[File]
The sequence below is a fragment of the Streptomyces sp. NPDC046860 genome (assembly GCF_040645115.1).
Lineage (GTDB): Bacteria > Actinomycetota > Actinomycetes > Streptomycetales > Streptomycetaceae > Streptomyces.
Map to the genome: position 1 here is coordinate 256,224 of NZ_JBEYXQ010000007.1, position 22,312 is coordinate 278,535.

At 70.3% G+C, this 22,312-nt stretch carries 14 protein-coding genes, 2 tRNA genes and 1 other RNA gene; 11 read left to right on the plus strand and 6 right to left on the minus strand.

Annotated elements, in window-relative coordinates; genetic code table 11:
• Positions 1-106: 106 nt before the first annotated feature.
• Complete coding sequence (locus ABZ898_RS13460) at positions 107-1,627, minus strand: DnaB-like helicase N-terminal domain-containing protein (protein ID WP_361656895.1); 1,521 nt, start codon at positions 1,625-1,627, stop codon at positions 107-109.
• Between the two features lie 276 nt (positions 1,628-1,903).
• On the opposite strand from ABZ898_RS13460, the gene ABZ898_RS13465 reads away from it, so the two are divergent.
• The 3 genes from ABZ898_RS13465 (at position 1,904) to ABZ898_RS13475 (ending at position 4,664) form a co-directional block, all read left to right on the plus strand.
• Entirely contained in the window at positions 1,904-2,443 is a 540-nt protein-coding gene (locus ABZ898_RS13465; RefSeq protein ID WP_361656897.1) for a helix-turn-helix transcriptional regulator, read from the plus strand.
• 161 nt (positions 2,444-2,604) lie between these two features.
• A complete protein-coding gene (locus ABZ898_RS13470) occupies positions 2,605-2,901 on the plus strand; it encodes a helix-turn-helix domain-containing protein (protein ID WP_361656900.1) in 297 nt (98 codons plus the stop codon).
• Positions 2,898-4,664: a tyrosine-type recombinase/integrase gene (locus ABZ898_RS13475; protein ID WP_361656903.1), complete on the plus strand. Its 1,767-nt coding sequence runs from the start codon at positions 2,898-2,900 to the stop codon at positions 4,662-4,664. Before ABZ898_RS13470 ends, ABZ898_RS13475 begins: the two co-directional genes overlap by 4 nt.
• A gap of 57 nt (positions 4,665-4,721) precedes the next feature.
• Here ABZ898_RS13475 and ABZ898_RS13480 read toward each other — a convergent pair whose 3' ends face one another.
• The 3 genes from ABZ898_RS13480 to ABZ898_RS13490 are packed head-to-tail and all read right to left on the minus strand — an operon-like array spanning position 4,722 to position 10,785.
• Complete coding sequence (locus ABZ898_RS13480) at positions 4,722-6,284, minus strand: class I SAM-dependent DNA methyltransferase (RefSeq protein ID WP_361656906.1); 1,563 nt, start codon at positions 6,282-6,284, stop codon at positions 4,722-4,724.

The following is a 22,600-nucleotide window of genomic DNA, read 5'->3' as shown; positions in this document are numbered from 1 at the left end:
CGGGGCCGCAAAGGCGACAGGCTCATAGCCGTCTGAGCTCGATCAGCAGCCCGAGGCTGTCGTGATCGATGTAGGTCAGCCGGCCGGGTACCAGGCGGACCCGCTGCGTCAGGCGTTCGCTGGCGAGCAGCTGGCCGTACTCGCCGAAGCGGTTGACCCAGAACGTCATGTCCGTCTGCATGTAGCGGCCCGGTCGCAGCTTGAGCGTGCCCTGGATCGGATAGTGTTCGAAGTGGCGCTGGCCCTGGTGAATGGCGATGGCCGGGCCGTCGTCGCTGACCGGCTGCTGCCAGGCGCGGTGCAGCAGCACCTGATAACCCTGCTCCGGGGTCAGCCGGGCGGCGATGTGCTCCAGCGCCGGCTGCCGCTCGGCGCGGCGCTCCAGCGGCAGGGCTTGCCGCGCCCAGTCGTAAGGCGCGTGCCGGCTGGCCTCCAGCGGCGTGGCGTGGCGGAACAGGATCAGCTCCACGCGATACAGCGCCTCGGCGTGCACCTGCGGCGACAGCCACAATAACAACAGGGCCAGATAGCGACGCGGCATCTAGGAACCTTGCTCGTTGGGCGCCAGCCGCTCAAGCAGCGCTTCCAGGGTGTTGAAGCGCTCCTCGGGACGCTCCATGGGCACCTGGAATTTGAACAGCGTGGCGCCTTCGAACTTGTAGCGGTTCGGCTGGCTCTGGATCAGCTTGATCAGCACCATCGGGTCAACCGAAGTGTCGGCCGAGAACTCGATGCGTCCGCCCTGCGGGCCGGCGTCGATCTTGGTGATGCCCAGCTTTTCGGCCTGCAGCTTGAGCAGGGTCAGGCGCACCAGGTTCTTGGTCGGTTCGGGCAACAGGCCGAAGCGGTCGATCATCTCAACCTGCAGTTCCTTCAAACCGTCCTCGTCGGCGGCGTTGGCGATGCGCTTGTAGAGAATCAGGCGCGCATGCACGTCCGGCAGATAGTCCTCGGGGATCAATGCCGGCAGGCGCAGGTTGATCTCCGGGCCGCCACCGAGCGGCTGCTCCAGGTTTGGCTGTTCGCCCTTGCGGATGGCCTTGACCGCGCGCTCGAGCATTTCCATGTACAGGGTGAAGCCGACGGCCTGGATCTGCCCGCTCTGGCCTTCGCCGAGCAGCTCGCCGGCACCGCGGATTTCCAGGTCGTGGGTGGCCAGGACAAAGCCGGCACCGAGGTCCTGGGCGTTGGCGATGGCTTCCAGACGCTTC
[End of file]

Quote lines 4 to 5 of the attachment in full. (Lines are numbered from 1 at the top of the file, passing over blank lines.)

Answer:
At 70.3% G+C, this 22,312-nt stretch carries 14 protein-coding genes, 2 tRNA genes and 1 other RNA gene; 11 read left to right on the plus strand and 6 right to left on the minus strand.

Annotated elements, in window-relative coordinates; genetic code table 11: